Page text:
Whoever designed the Oppo HA-2 headphone amp and USB DAC is probably the kind of person who enjoys gluing pound coins to the pavement. We embarrassed ourselves attempting to peel back the leather wrapping, expecting a fancy touch screen or pocket diary, but it turned out to be part of the outer design...
Mildly confusing it might be, but the HA-2 stands out aesthetically. And that’s the idea. Really, a product such as this should not be getting lost in the crowd.
To begin with, the HA-2 is about as well connected as Vito Corleone. There are inputs for USB and mini USB and for an analogue signal via 3.5mm jack. The cables for each are included, meaning you can play through pretty much anything.
There are switches for low and high gain to help headphone compatibility and a bass boost. A full charge takes only 90 minutes for up to 13 hours of battery life. It is well kitted out for a headphone amp and USB DAC at this price.
We play the Frightened Rabbit and Manchester Orchestra collaboration Architect, and are struck by the detail to the sound. The bareness of the arrangement exposes just how intricate and faithful the HA-2’s expression is.
You can hear hands picking the guitar strings, each swell and scratch giving the piece a particular intimacy.
And that character is reflected in the handling of the vocal. The harmonies are full, yet you can hear each voice.
It sounds natural, but most importantly it is engaging. Listening again through the iPod’s headphone output, the piece sounds less dynamic, less articulate and less sincere.
The HA-2’s strengths are probably even better revealed by a track such as Godspeed You! Black Emperor’s Sleep, which, at over 23 minutes, needs its story told well to hold your attention.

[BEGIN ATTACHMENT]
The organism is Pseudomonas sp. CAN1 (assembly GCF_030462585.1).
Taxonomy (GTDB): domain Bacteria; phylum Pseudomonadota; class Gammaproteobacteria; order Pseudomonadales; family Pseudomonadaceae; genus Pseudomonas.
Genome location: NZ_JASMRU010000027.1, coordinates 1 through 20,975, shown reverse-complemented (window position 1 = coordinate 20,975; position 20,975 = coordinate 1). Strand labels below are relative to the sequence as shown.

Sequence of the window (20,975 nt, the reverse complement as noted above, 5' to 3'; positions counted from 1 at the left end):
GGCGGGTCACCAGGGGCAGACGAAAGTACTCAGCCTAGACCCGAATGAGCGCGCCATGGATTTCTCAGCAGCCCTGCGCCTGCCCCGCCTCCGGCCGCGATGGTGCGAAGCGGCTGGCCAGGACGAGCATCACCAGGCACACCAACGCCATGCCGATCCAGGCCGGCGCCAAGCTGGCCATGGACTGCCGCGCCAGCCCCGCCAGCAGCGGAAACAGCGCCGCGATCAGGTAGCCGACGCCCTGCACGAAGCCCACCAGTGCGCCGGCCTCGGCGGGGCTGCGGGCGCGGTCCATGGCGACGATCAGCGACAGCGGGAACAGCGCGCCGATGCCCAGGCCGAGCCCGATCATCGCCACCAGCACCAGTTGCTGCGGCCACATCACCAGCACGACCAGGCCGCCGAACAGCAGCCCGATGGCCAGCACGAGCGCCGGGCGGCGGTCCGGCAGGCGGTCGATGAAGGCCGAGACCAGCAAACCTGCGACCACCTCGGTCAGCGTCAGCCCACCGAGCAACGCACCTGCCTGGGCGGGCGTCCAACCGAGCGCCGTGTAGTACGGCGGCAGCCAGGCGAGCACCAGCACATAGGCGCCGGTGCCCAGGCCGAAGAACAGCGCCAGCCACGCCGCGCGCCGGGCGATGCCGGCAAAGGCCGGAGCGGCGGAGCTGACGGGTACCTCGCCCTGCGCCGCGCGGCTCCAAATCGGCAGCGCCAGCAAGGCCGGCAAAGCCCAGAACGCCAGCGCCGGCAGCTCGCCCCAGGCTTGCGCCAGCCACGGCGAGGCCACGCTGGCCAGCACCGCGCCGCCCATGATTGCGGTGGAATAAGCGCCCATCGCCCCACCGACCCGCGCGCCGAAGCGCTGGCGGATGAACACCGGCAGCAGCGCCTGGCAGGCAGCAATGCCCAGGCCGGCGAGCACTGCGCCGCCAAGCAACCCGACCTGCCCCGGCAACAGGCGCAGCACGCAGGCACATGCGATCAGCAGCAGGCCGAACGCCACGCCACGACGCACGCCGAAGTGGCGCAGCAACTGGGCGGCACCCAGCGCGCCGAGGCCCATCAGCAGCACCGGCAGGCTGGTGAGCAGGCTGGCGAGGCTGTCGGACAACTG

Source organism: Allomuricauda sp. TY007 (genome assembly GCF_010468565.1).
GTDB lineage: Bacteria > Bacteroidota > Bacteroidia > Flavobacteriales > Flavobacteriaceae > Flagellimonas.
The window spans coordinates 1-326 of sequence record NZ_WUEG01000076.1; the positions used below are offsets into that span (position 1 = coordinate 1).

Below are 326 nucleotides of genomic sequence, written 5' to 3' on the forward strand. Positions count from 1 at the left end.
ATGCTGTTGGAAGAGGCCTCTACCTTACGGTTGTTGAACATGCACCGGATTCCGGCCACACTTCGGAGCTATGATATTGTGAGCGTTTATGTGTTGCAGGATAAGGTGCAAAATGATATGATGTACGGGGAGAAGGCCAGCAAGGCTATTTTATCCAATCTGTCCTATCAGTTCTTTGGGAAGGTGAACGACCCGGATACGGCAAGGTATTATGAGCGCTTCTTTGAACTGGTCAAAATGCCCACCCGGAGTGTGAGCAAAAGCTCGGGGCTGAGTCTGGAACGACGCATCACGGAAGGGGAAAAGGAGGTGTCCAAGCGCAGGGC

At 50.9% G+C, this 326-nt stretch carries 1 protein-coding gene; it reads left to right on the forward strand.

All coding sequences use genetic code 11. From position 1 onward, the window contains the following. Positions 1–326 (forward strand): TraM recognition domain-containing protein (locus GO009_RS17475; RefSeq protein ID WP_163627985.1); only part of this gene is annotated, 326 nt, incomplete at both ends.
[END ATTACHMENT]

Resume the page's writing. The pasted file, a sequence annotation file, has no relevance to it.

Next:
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So intense do the instruments sound on occasion, they take on an almost anthropomorphic quality – as if making their own march through the piece, depressed, sometimes hopeful and often distraught.
Playing something more upbeat, Marmaduke Duke’s Rubber Lover, we try out the bass boost. It certainly emphasises the kick drum that sets the groove, but detail is sacrificed somewhat.
To us it feels a tiny bit cumbersome, but the option is there for those who want it. In fact, it serves to highlight just how balanced a sound the HA-2 offers without.
Being that tad lighter in the low-end makes livelier tracks such as this feel free. It is anchored enough in the bass, but still buoyant.
Measuring the HA-2 against some competitors in this price bracket, you can find options that deliver more weight and space, but they won't capture so well the life of the music they’re playing.
It’s a combination of dynamics, timing and detail regardless of the genre to which you’re listening that makes the Oppo so adept.
Partner that with the portability, compatibility and creativity of the design, and we’d struggle to recommend anything else.
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